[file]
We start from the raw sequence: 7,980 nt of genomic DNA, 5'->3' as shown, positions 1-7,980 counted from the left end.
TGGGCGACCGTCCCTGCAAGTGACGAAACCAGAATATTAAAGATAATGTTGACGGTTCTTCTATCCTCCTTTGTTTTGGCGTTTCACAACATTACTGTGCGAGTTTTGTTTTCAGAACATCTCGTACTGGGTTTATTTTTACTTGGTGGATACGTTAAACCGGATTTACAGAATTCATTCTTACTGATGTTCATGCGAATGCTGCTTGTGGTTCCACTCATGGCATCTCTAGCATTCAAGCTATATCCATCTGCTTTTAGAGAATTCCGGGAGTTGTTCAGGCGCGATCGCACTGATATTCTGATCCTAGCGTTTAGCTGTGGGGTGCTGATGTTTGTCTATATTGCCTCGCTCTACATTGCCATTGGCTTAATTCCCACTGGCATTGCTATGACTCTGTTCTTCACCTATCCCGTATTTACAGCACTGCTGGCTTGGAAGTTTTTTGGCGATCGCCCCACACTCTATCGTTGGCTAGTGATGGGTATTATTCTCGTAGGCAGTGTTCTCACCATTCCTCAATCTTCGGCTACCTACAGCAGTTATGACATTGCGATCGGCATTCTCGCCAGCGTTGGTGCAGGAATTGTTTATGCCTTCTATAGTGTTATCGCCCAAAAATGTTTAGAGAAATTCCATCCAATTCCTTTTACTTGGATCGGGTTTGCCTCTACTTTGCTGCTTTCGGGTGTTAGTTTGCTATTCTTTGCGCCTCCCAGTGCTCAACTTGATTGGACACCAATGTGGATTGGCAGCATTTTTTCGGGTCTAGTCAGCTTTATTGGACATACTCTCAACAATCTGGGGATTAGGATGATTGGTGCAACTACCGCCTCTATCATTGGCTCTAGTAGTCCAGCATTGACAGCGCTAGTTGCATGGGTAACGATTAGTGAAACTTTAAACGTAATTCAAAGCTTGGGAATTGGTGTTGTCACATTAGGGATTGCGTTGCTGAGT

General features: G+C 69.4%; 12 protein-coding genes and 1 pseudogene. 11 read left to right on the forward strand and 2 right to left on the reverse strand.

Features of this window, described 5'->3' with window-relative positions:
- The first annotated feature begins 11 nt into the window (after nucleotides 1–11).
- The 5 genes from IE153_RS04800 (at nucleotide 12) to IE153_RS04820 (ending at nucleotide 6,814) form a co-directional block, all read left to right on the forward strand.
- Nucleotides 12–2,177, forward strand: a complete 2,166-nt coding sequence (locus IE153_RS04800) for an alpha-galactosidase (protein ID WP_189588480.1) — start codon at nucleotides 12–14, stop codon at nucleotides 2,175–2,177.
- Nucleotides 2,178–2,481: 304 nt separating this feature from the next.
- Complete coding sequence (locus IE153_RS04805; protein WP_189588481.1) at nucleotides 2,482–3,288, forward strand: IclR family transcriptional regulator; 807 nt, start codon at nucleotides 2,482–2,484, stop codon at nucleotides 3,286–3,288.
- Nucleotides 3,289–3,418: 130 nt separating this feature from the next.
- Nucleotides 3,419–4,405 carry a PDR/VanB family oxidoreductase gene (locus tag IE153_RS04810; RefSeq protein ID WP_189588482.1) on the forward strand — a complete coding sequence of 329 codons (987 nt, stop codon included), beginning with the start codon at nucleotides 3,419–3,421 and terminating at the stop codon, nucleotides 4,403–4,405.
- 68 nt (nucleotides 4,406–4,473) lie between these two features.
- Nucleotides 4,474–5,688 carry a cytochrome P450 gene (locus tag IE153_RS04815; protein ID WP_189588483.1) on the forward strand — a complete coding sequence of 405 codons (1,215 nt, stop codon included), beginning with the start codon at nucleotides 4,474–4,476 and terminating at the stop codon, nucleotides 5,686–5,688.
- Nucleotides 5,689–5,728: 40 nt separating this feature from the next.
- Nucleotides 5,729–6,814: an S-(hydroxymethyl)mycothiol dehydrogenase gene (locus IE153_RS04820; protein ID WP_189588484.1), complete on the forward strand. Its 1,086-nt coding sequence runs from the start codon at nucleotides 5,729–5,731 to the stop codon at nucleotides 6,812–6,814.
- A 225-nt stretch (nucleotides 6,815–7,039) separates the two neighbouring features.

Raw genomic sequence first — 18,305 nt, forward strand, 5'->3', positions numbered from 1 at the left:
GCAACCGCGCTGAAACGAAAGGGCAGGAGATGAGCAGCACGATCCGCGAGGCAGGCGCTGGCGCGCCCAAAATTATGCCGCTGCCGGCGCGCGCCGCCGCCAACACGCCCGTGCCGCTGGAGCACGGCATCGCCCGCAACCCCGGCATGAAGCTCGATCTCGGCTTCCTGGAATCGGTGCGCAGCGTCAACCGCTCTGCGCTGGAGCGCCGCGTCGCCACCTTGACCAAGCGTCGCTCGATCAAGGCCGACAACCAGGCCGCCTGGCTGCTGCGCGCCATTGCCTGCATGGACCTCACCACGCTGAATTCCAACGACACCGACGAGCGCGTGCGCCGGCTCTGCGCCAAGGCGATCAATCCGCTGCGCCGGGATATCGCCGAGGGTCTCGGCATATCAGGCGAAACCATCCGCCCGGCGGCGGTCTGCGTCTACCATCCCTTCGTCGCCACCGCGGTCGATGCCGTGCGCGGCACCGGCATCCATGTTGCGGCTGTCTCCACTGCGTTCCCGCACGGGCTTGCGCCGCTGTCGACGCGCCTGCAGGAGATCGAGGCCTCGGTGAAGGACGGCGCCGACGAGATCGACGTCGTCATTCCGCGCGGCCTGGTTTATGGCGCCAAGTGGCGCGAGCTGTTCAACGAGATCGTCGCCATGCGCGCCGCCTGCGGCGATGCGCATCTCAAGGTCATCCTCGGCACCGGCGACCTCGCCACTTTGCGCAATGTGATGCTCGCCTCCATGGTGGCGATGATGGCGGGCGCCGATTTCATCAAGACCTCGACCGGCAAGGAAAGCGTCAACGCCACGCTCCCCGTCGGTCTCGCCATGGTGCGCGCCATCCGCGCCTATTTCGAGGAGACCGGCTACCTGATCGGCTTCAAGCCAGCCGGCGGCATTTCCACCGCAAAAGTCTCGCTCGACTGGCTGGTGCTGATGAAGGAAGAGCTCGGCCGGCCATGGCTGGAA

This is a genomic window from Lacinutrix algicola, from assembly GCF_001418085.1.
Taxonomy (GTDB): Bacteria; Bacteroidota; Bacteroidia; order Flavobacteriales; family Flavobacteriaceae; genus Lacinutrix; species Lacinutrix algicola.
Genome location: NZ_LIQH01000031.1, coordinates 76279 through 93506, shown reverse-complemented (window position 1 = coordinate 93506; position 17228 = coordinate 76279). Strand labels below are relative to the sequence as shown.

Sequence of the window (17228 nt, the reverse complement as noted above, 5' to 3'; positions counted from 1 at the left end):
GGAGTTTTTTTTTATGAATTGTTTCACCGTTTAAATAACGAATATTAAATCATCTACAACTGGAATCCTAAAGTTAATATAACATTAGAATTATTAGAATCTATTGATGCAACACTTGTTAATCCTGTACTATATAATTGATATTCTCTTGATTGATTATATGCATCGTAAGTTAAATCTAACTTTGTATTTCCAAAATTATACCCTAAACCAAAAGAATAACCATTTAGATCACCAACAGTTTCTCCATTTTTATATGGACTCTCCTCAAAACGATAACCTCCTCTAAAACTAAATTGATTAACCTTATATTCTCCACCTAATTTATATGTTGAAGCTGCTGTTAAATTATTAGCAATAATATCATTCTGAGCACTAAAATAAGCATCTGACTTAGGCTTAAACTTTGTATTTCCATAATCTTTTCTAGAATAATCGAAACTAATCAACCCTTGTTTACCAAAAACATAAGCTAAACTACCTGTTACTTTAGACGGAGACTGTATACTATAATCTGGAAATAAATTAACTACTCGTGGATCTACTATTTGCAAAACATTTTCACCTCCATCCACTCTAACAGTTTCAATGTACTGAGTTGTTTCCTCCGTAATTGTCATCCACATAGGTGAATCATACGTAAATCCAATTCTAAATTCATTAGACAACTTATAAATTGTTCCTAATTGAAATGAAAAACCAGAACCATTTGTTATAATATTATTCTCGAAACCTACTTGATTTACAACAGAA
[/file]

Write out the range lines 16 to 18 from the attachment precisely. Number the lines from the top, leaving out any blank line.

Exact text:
- A 225-nt stretch (nucleotides 6,815–7,039) separates the two neighbouring features.

Raw genomic sequence first — 18,305 nt, forward strand, 5'->3', positions numbered from 1 at the left:
GCAACCGCGCTGAAACGAAAGGGCAGGAGATGAGCAGCACGATCCGCGAGGCAGGCGCTGGCGCGCCCAAAATTATGCCGCTGCCGGCGCGCGCCGCCGCCAACACGCCCGTGCCGCTGGAGCACGGCATCGCCCGCAACCCCGGCATGAAGCTCGATCTCGGCTTCCTGGAATCGGTGCGCAGCGTCAACCGCTCTGCGCTGGAGCGCCGCGTCGCCACCTTGACCAAGCGTCGCTCGATCAAGGCCGACAACCAGGCCGCCTGGCTGCTGCGCGCCATTGCCTGCATGGACCTCACCACGCTGAATTCCAACGACACCGACGAGCGCGTGCGCCGGCTCTGCGCCAAGGCGATCAATCCGCTGCGCCGGGATATCGCCGAGGGTCTCGGCATATCAGGCGAAACCATCCGCCCGGCGGCGGTCTGCGTCTACCATCCCTTCGTCGCCACCGCGGTCGATGCCGTGCGCGGCACCGGCATCCATGTTGCGGCTGTCTCCACTGCGTTCCCGCACGGGCTTGCGCCGCTGTCGACGCGCCTGCAGGAGATCGAGGCCTCGGTGAAGGACGGCGCCGACGAGATCGACGTCGTCATTCCGCGCGGCCTGGTTTATGGCGCCAAGTGGCGCGAGCTGTTCAACGAGATCGTCGCCATGCGCGCCGCCTGCGGCGATGCGCATCTCAAGGTCATCCTCGGCACCGGCGACCTCGCCACTTTGCGCAATGTGATGCTCGCCTCCATGGTGGCGATGATGGCGGGCGCCGATTTCATCAAGACCTCGACCGGCAAGGAAAGCGTCAACGCCACGCTCCCCGTCGGTCTCGCCATGGTGCGCGCCATCCGCGCCTATTTCGAGGAGACCGGCTACCTGATCGGCTTCAAGCCAGCCGGCGGCATTTCCACCGCAAAAGTCTCGCTCGACTGGCTGGTGCTGATGAAGGAAGAGCTCGGCCGGCCATGGCTGGAA